One for the cooks as well as the gardeners, this garden provides much of the fresh produce served daily in the famed Ballymaloe House Restaurant.
This is not just one garden, but a series of very different ones, each with its own unique character. There have been gardens here for about 200 years, but they had fallen into dereliction until a restoration and expansion which is still ongoing began in the 1980s.
The herb garden is in the form of parterre of gravel and precisely shaped box-edged beds enclosing an array of plants with both culinary and medicinal uses. The moment you walk in there you are hit with a cloud of heady scents and while the garden gives the impression of being very old it is in fact one of the newest parts of the Ballymaloe gardens.
The vegetable garden, or potager, is laid out on strictly geometric lines also, though with an eye for the intrinsic beauty of many edible plants. This is a real working garden, providing much of the salad and other vegetables used in the restaurant. An equally formal fruit garden has apples, pears, plums, peaches, almonds, figs and cherries and soft fruit while the less formal old orchard has extensive herbaceous borders.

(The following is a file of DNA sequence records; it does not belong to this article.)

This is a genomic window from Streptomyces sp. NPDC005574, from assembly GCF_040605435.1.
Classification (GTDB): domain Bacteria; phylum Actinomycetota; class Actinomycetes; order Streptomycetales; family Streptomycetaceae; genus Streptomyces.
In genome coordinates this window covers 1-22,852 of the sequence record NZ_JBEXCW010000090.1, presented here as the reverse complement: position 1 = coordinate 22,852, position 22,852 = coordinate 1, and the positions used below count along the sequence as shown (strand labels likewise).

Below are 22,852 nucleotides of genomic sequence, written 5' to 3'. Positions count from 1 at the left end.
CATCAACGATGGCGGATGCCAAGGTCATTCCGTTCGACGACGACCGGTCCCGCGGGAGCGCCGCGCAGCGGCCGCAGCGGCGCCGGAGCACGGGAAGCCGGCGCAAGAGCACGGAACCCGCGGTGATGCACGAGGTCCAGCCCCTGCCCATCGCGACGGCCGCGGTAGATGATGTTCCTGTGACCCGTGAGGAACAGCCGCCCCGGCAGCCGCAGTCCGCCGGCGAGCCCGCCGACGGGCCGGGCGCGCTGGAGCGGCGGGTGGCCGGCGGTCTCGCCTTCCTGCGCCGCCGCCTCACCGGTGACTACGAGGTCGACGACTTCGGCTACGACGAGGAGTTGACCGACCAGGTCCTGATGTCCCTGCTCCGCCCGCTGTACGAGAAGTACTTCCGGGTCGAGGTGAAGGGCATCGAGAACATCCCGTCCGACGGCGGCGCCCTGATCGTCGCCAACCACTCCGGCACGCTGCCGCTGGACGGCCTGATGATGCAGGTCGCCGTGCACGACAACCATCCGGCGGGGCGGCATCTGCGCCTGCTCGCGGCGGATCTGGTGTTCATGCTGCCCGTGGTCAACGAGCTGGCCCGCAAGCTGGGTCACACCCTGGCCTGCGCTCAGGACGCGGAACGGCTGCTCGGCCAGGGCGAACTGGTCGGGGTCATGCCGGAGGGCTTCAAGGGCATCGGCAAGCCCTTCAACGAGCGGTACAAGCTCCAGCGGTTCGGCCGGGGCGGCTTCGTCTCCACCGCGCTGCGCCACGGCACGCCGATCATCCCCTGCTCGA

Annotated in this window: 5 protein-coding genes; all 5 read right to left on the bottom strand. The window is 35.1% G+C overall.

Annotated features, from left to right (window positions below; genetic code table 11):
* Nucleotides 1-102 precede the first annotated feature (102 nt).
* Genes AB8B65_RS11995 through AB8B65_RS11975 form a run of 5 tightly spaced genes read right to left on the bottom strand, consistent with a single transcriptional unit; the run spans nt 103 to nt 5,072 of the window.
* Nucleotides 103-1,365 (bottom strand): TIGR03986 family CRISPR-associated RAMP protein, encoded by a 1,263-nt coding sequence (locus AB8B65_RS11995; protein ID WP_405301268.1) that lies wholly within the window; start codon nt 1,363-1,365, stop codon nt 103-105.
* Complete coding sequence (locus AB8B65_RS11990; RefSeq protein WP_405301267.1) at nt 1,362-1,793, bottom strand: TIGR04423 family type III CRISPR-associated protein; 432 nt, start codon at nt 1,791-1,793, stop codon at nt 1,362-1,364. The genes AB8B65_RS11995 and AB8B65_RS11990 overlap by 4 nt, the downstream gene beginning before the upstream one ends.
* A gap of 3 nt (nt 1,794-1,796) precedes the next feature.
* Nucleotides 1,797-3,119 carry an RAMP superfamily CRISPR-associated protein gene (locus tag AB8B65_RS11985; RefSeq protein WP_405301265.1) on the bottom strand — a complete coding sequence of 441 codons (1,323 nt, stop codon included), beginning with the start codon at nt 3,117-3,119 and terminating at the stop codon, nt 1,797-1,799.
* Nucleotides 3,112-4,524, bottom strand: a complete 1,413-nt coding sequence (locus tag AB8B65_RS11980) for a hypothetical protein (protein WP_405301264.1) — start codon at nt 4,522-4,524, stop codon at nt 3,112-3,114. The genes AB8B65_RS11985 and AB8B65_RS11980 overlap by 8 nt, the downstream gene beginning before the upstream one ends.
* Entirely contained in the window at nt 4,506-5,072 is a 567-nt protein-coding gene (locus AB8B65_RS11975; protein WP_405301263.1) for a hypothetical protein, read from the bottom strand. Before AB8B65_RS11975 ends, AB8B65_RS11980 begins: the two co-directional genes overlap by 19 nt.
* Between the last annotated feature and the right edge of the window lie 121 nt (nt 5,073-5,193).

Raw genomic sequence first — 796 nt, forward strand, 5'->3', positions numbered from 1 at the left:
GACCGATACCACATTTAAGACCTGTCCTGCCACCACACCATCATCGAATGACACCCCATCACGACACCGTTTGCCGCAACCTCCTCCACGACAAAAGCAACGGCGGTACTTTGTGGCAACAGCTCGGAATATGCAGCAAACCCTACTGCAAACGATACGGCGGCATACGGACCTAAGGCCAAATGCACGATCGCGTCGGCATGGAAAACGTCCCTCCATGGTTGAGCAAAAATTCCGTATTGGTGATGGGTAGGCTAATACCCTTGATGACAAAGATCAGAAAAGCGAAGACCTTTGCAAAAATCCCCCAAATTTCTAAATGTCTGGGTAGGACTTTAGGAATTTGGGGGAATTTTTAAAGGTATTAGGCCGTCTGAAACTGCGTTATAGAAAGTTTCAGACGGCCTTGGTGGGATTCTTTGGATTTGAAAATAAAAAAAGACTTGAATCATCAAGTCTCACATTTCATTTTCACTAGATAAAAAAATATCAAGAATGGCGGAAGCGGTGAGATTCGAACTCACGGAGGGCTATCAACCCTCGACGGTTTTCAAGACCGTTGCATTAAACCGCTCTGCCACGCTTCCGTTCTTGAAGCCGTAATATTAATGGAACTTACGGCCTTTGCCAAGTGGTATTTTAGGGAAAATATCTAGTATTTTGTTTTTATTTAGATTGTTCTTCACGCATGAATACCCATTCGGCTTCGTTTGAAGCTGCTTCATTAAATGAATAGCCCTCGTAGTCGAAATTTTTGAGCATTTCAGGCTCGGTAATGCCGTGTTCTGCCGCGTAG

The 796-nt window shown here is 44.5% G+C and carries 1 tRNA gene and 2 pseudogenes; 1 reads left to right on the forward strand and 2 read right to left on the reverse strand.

Lydia’s Garden is named for a previous resident of the house who is presumed to have been responsible for an intricate mosaic there, made from pieces of broken pottery and depicting the Shamrock, Rose and Thistle, the emblems of Ireland, England and Scotland.
Recently a maze has been added to the mix, which children especially adore, and an amazing shell house whose interior is completely encrusted with thousands of different shaped shells forming colourful patterns.
The garden at Ballymaloe is run entirely on organic principles and there are occasional courses arranged which teach participants to apply similar methods in their own gardens.
Main image: Ballymaloe House by drain
The gardens are open year round, from 11am-6pm on weekdays and 12pm-6pm Sunday. Tours, which are highly recommended, can be arranged in advance for groups.
It would be a shame to visit this garden, especially the sections growing for the kitchen, without also sampling the wonderful food in the famous restaurant at Ballymaloe House. Do your best to arrange things so that you can have dinner there.
Enjoyed this post and pics and your site overall is interesting and useful not only for visitors but for Irish people themselves. Regards, Tim